Nokia’s latest study, ‘A Glimpse of the Next
Episode’, predicts that within five years a quarter of all
entertainment will be created, edited and shared within peer groups
rather than coming out of traditional media groups. Trend-setting
consumers from 17 countries were asked about their digital behaviors
and lifestyles. Nokia also used information gathered from its 900
million customers and views of leading industry figures to reach the
conclusion that you will control 25% of the world’s entertainment
by 2012.

“From our research we predict that up to a quarter of the
entertainment being consumed in five years will be what we call
‘Circular’. The trends we are seeing show us that people
will have a genuine desire not only to create and share their own
content, but also to remix it, mash it up and pass it on within their
peer groups – a form of collaborative social
media,” said Mark Selby, Vice President, Multimedia, Nokia.

Nokia also looked at four emerging trends that will make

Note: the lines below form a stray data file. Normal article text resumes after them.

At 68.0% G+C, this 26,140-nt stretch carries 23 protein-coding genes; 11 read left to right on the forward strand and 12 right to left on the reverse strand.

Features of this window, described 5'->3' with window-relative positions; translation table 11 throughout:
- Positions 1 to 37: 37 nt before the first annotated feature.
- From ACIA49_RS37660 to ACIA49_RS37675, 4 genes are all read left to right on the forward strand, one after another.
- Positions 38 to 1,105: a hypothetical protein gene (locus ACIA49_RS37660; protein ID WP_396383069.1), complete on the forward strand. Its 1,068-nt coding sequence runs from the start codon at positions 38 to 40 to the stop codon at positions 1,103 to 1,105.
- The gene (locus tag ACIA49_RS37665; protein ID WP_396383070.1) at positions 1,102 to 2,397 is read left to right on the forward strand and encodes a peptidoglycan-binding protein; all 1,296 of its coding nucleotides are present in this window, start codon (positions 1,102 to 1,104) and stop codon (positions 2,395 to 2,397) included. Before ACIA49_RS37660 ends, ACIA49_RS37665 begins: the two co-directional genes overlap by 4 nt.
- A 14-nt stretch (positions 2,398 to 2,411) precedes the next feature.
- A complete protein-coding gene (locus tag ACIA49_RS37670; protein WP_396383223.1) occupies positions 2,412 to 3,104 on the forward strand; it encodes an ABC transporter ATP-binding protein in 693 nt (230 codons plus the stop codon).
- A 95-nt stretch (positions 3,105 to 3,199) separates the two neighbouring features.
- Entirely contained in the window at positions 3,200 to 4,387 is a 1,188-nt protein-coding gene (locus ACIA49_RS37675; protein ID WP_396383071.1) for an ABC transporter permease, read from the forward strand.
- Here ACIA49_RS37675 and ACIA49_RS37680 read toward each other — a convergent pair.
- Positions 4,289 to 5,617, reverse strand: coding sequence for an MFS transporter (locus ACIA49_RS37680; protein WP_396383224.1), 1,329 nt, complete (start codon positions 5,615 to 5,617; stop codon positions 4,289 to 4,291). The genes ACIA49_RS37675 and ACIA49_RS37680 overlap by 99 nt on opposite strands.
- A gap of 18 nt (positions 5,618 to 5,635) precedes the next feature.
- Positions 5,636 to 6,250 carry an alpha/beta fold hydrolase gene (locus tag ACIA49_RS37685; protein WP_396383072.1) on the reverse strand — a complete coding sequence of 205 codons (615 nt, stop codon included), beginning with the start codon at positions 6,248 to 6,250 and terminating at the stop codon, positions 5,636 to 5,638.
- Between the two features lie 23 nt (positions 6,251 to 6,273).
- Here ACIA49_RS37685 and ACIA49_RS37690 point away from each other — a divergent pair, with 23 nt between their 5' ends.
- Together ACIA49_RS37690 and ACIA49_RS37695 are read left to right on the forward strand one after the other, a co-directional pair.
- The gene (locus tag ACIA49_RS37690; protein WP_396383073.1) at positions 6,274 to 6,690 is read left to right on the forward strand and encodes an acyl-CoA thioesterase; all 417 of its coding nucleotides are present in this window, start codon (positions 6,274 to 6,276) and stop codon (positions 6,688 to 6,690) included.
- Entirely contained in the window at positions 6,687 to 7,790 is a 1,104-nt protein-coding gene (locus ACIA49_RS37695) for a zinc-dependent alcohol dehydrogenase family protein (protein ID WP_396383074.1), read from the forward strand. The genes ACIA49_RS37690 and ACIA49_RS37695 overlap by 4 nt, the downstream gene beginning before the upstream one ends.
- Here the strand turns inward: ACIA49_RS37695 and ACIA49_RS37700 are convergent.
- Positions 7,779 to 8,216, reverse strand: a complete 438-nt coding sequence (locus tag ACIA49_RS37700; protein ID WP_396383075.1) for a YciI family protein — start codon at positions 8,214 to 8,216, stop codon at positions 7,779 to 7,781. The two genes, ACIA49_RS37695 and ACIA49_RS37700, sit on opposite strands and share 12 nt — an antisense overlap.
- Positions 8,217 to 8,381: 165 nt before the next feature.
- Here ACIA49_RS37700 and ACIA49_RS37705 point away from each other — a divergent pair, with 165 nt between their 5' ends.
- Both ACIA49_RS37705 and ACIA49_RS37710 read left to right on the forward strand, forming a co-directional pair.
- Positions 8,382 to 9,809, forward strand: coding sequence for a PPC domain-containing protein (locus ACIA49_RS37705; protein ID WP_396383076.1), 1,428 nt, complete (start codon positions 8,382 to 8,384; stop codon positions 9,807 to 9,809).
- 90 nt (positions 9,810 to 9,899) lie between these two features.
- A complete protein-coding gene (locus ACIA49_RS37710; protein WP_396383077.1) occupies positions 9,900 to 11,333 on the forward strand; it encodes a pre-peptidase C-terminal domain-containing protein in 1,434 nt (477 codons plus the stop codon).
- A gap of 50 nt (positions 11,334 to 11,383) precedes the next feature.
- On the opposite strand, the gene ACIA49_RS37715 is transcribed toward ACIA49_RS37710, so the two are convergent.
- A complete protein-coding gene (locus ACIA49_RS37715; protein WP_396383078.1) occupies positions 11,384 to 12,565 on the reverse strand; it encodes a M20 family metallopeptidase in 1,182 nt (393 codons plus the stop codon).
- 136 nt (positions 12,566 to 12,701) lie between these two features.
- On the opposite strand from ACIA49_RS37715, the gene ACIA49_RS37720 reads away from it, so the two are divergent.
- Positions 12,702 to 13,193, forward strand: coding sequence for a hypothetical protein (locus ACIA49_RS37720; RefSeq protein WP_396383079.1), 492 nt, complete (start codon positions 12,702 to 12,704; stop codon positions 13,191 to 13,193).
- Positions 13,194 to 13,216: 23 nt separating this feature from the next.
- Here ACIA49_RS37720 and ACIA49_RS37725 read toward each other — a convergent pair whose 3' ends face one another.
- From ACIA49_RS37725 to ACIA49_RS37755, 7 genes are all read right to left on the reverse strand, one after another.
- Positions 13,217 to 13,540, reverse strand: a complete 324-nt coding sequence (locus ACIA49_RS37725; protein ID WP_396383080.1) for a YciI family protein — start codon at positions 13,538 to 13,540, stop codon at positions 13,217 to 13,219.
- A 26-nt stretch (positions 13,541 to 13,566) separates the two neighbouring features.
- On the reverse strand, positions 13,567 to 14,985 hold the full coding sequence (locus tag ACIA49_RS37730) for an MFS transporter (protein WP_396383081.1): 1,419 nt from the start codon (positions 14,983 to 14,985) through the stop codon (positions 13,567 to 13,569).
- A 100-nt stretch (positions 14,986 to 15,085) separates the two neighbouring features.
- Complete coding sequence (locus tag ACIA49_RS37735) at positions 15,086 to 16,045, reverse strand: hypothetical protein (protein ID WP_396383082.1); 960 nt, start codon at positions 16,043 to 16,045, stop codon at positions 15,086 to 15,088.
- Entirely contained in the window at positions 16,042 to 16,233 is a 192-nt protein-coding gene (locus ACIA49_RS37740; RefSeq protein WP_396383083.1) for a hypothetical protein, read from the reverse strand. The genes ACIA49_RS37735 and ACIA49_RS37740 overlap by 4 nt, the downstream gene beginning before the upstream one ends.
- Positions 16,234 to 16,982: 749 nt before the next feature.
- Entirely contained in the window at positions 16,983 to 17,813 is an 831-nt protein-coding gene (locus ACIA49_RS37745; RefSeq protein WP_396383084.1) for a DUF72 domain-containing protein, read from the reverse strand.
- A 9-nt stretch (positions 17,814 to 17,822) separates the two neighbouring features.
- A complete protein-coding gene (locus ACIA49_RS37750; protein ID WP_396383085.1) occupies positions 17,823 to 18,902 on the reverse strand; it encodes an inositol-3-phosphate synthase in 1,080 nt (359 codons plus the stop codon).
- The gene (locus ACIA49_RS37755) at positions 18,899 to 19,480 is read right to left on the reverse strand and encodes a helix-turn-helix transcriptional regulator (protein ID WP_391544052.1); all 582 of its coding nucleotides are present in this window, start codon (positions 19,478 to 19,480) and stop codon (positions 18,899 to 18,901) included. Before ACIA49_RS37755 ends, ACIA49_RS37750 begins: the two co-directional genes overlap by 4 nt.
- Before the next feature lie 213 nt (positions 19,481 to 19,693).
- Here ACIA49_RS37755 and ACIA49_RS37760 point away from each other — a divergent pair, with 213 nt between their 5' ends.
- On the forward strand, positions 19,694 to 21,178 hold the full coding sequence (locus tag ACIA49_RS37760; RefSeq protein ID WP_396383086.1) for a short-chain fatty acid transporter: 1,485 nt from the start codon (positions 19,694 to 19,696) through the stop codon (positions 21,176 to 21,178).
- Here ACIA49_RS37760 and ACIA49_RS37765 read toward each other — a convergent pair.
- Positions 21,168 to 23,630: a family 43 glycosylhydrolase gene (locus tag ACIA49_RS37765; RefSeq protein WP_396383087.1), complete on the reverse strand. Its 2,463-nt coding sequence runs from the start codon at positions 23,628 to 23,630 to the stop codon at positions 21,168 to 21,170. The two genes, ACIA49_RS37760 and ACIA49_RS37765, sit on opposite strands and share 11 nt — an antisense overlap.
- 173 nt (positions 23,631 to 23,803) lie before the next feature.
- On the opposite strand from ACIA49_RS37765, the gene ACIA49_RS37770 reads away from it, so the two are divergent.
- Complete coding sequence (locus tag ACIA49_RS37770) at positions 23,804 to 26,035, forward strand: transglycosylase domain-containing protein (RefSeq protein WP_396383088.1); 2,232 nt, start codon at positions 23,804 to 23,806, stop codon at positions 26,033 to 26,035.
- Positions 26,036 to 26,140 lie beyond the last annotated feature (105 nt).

entertainment more collaborative and creative as we move towards
Circular Entertainment. These trends are listed as, Immersive Living;
Geek Culture; G Tech and Localism.

Immersive Living is the rise of lifestyles which blur the reality
of being on and offline. Entertainment will no longer be segmented;
people can access and create it wherever they are.

My favorite is Geek Culture. (I always wanted to be a Geek but I
didn’t fit in.) This triumph marks a shift as consumers become
hungry for more sophisticated entertainment. As Geek Culture rises,
consumers will want to be recognized and rewarded – the boundaries
between being commercial and creative will blur.

G Tech is an existing social force in Asia that will change the way
entertainment will look. Forget pink and sparkly, it is about the
feminization of technology that is currently underway. Entertainment
will be more collaborative, democratic, emotional and customized – all
of which are ‘female’ traits.

The report uncovered a locally-minded sprit emerging in
entertainment consumption and Localism will become a key theme of
future entertainment. Consumers will take pride in seeking out the
local and home-grown.

The good news about this report is that much of the entertainment
will be created and distributed on mobile phones. These are the perfect
devices for capturing images and sounds on-the-fly and then editing the
content with music and graphics. One person in a peer group may take
the pictures, a second edit the sequence of pictures and a third add
music before the production is sent to the group as entertainment.